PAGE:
Contraction slows in Irish construction

By Steve Skinner14 September 2009

Latest data about the construction industry in Ireland from the Ulster Bank Construction Purchasing Managers' Index (PMI) showed a rise for the second month in a row to 37,9 in July, up from 26,3 in June. The July index represents the slowest contraction of business activity in the sector since November 2007.

Simon Barry, senior economist at Ulster Bank said, "Activity in the Irish construction sector remains weak, as shown by the PMI index remaining well below its average level of the past nine years. However, the overall PMI continues to pick-up from its record low in January.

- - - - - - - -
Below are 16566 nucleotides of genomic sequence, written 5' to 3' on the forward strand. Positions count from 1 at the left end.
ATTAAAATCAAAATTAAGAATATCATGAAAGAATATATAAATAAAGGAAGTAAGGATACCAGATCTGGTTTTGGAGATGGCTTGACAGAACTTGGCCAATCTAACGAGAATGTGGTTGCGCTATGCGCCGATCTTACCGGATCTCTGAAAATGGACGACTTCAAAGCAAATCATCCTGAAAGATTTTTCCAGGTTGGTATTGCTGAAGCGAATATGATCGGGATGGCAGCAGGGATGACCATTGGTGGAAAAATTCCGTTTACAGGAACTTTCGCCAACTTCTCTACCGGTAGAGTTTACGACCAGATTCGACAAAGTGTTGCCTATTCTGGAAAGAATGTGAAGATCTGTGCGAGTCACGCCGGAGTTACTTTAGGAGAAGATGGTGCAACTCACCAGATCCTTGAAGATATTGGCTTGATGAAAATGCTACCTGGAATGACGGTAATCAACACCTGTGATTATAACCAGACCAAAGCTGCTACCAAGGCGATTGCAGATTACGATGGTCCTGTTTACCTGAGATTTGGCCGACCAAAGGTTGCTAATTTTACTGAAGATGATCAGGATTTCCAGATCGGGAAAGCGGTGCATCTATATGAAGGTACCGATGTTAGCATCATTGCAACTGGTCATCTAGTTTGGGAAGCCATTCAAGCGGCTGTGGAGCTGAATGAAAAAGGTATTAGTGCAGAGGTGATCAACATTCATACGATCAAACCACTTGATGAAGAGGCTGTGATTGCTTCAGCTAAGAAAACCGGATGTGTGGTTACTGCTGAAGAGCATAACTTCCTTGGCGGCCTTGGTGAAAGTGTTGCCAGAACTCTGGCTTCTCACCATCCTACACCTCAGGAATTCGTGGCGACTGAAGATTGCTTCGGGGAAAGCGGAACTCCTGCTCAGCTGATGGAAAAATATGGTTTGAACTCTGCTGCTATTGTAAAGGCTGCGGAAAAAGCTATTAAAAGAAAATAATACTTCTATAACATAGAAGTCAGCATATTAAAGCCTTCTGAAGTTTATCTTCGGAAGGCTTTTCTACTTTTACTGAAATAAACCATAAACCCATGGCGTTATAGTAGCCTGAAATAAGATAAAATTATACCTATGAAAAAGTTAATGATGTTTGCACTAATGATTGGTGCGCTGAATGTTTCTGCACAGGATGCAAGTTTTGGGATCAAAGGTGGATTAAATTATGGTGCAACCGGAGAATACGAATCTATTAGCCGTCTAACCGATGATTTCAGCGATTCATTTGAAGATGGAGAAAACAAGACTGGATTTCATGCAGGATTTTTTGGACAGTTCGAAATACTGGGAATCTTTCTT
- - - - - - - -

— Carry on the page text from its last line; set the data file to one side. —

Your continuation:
"While the expectations index of the PMI survey fell back slightly in July, looking forwards it is more encouraging. Respondents linked the less pessimistic outlook to hopes that overall economic conditions will be on an improved path in 12 months time."

The PMI report highlighted that the three sectors it monitors all saw declines in activity in July, with the sharpest contraction felt in the residential sector, where the pace of decline accelerated. Civil engineering activity slowed markedly, but remained at a ‘substantial' level, while commercial activity fell sharply, but remained the strongest performing sector of the three.

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